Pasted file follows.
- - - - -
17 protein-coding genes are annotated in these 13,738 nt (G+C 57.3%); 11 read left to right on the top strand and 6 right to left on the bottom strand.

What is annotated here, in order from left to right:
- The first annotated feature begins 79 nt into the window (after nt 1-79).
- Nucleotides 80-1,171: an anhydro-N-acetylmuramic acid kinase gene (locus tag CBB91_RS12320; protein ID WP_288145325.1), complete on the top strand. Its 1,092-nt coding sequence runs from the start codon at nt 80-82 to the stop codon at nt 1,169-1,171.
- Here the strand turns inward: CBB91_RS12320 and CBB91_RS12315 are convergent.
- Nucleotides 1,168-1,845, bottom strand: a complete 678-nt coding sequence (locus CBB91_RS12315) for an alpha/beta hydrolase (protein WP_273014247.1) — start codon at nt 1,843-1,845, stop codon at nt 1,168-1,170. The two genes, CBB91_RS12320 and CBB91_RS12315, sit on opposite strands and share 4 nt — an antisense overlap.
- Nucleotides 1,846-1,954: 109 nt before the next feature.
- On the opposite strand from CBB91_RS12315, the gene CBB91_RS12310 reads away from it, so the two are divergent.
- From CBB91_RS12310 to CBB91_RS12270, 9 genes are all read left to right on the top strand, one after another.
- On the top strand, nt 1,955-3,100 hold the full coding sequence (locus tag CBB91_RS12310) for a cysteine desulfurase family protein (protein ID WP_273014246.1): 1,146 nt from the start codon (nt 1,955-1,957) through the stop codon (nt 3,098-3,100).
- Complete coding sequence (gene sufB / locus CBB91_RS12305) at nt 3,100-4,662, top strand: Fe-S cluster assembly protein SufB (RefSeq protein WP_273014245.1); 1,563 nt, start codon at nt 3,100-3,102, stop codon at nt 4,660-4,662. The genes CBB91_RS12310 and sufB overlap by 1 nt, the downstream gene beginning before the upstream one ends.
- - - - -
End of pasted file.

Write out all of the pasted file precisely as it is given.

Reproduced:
17 protein-coding genes are annotated in these 13,738 nt (G+C 57.3%); 11 read left to right on the top strand and 6 right to left on the bottom strand.

What is annotated here, in order from left to right:
- The first annotated feature begins 79 nt into the window (after nt 1-79).
- Nucleotides 80-1,171: an anhydro-N-acetylmuramic acid kinase gene (locus tag CBB91_RS12320; protein ID WP_288145325.1), complete on the top strand. Its 1,092-nt coding sequence runs from the start codon at nt 80-82 to the stop codon at nt 1,169-1,171.
- Here the strand turns inward: CBB91_RS12320 and CBB91_RS12315 are convergent.
- Nucleotides 1,168-1,845, bottom strand: a complete 678-nt coding sequence (locus CBB91_RS12315) for an alpha/beta hydrolase (protein WP_273014247.1) — start codon at nt 1,843-1,845, stop codon at nt 1,168-1,170. The two genes, CBB91_RS12320 and CBB91_RS12315, sit on opposite strands and share 4 nt — an antisense overlap.
- Nucleotides 1,846-1,954: 109 nt before the next feature.
- On the opposite strand from CBB91_RS12315, the gene CBB91_RS12310 reads away from it, so the two are divergent.
- From CBB91_RS12310 to CBB91_RS12270, 9 genes are all read left to right on the top strand, one after another.
- On the top strand, nt 1,955-3,100 hold the full coding sequence (locus tag CBB91_RS12310) for a cysteine desulfurase family protein (protein ID WP_273014246.1): 1,146 nt from the start codon (nt 1,955-1,957) through the stop codon (nt 3,098-3,100).
- Complete coding sequence (gene sufB / locus CBB91_RS12305) at nt 3,100-4,662, top strand: Fe-S cluster assembly protein SufB (RefSeq protein WP_273014245.1); 1,563 nt, start codon at nt 3,100-3,102, stop codon at nt 4,660-4,662. The genes CBB91_RS12310 and sufB overlap by 1 nt, the downstream gene beginning before the upstream one ends.